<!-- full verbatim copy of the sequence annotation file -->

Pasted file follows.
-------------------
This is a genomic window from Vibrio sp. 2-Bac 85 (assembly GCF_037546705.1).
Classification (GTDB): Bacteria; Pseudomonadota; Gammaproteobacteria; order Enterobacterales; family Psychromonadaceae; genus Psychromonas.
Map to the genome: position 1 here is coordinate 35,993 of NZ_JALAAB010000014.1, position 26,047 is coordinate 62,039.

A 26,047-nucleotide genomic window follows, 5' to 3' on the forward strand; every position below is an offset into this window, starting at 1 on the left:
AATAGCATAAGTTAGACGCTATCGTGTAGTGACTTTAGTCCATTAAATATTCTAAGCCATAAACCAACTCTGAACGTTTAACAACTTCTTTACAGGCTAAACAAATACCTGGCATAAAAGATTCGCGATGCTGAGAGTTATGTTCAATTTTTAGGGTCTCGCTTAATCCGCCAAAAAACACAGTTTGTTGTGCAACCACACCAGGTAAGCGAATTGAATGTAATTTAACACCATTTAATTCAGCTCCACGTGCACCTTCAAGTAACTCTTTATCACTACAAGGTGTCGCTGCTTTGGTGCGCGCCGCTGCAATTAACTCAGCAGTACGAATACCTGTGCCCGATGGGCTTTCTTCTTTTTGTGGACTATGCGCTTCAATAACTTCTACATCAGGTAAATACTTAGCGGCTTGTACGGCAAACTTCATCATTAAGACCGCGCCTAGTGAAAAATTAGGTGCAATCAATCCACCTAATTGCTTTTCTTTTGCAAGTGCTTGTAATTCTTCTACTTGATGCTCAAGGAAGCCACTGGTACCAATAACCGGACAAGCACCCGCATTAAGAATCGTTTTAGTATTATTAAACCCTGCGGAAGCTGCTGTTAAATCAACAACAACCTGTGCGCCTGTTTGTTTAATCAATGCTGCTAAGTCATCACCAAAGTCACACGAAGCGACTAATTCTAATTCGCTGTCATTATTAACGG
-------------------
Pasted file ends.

This is a genomic window from Vibrio sp. 2-Bac 85 (assembly GCF_037546705.1).
Classification (GTDB): Bacteria; Pseudomonadota; Gammaproteobacteria; order Enterobacterales; family Psychromonadaceae; genus Psychromonas.
Map to the genome: position 1 here is coordinate 35,993 of NZ_JALAAB010000014.1, position 26,047 is coordinate 62,039.

A 26,047-nucleotide genomic window follows, 5' to 3' on the forward strand; every position below is an offset into this window, starting at 1 on the left:
AATAGCATAAGTTAGACGCTATCGTGTAGTGACTTTAGTCCATTAAATATTCTAAGCCATAAACCAACTCTGAACGTTTAACAACTTCTTTACAGGCTAAACAAATACCTGGCATAAAAGATTCGCGATGCTGAGAGTTATGTTCAATTTTTAGGGTCTCGCTTAATCCGCCAAAAAACACAGTTTGTTGTGCAACCACACCAGGTAAGCGAATTGAATGTAATTTAACACCATTTAATTCAGCTCCACGTGCACCTTCAAGTAACTCTTTATCACTACAAGGTGTCGCTGCTTTGGTGCGCGCCGCTGCAATTAACTCAGCAGTACGAATACCTGTGCCCGATGGGCTTTCTTCTTTTTGTGGACTATGCGCTTCAATAACTTCTACATCAGGTAAATACTTAGCGGCTTGTACGGCAAACTTCATCATTAAGACCGCGCCTAGTGAAAAATTAGGTGCAATCAATCCACCTAATTGCTTTTCTTTTGCAAGTGCTTGTAATTCTTCTACTTGATGCTCAAGGAAGCCACTGGTACCAATAACCGGACAAGCACCCGCATTAAGAATCGTTTTAGTATTATTAAACCCTGCGGAAGCTGCTGTTAAATCAACAACAACCTGTGCGCCTGTTTGTTTAATCAATGCTGCTAAGTCATCACCAAAGTCACACGAAGCGACTAATTCTAATTCGCTGTCATTATTAACGG